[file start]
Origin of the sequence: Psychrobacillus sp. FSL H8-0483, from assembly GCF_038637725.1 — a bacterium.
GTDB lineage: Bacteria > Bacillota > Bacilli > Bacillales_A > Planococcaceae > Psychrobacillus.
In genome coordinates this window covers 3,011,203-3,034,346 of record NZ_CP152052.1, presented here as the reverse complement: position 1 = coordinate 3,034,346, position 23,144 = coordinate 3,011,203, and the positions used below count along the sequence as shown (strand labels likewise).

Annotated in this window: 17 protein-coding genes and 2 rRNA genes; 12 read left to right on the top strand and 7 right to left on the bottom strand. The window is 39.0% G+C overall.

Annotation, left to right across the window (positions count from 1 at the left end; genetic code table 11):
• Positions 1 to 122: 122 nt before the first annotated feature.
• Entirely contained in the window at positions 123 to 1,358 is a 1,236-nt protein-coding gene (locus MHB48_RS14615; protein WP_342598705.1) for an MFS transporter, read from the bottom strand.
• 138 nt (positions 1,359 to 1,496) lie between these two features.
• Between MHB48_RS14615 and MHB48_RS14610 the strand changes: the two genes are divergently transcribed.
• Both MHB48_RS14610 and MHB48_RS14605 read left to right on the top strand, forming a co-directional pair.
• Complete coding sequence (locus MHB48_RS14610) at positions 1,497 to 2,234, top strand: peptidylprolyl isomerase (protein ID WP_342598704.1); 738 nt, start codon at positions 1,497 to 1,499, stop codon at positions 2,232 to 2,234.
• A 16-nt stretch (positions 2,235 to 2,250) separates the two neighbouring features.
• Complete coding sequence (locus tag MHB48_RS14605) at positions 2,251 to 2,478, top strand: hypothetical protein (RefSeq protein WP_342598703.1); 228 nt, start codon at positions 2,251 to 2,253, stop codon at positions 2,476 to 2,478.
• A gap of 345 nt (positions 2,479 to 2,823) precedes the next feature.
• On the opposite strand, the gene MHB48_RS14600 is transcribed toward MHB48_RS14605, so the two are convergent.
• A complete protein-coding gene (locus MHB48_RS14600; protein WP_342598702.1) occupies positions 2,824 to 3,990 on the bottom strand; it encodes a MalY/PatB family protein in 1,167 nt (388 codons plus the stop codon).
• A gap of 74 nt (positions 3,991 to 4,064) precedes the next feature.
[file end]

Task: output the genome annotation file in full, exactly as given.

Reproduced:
Origin of the sequence: Psychrobacillus sp. FSL H8-0483, from assembly GCF_038637725.1 — a bacterium.
GTDB lineage: Bacteria > Bacillota > Bacilli > Bacillales_A > Planococcaceae > Psychrobacillus.
In genome coordinates this window covers 3,011,203-3,034,346 of record NZ_CP152052.1, presented here as the reverse complement: position 1 = coordinate 3,034,346, position 23,144 = coordinate 3,011,203, and the positions used below count along the sequence as shown (strand labels likewise).

Annotated in this window: 17 protein-coding genes and 2 rRNA genes; 12 read left to right on the top strand and 7 right to left on the bottom strand. The window is 39.0% G+C overall.

Annotation, left to right across the window (positions count from 1 at the left end; genetic code table 11):
• Positions 1 to 122: 122 nt before the first annotated feature.
• Entirely contained in the window at positions 123 to 1,358 is a 1,236-nt protein-coding gene (locus MHB48_RS14615; protein WP_342598705.1) for an MFS transporter, read from the bottom strand.
• 138 nt (positions 1,359 to 1,496) lie between these two features.
• Between MHB48_RS14615 and MHB48_RS14610 the strand changes: the two genes are divergently transcribed.
• Both MHB48_RS14610 and MHB48_RS14605 read left to right on the top strand, forming a co-directional pair.
• Complete coding sequence (locus MHB48_RS14610) at positions 1,497 to 2,234, top strand: peptidylprolyl isomerase (protein ID WP_342598704.1); 738 nt, start codon at positions 1,497 to 1,499, stop codon at positions 2,232 to 2,234.
• A 16-nt stretch (positions 2,235 to 2,250) separates the two neighbouring features.
• Complete coding sequence (locus tag MHB48_RS14605) at positions 2,251 to 2,478, top strand: hypothetical protein (RefSeq protein WP_342598703.1); 228 nt, start codon at positions 2,251 to 2,253, stop codon at positions 2,476 to 2,478.
• A gap of 345 nt (positions 2,479 to 2,823) precedes the next feature.
• On the opposite strand, the gene MHB48_RS14600 is transcribed toward MHB48_RS14605, so the two are convergent.
• A complete protein-coding gene (locus MHB48_RS14600; protein WP_342598702.1) occupies positions 2,824 to 3,990 on the bottom strand; it encodes a MalY/PatB family protein in 1,167 nt (388 codons plus the stop codon).
• A gap of 74 nt (positions 3,991 to 4,064) precedes the next feature.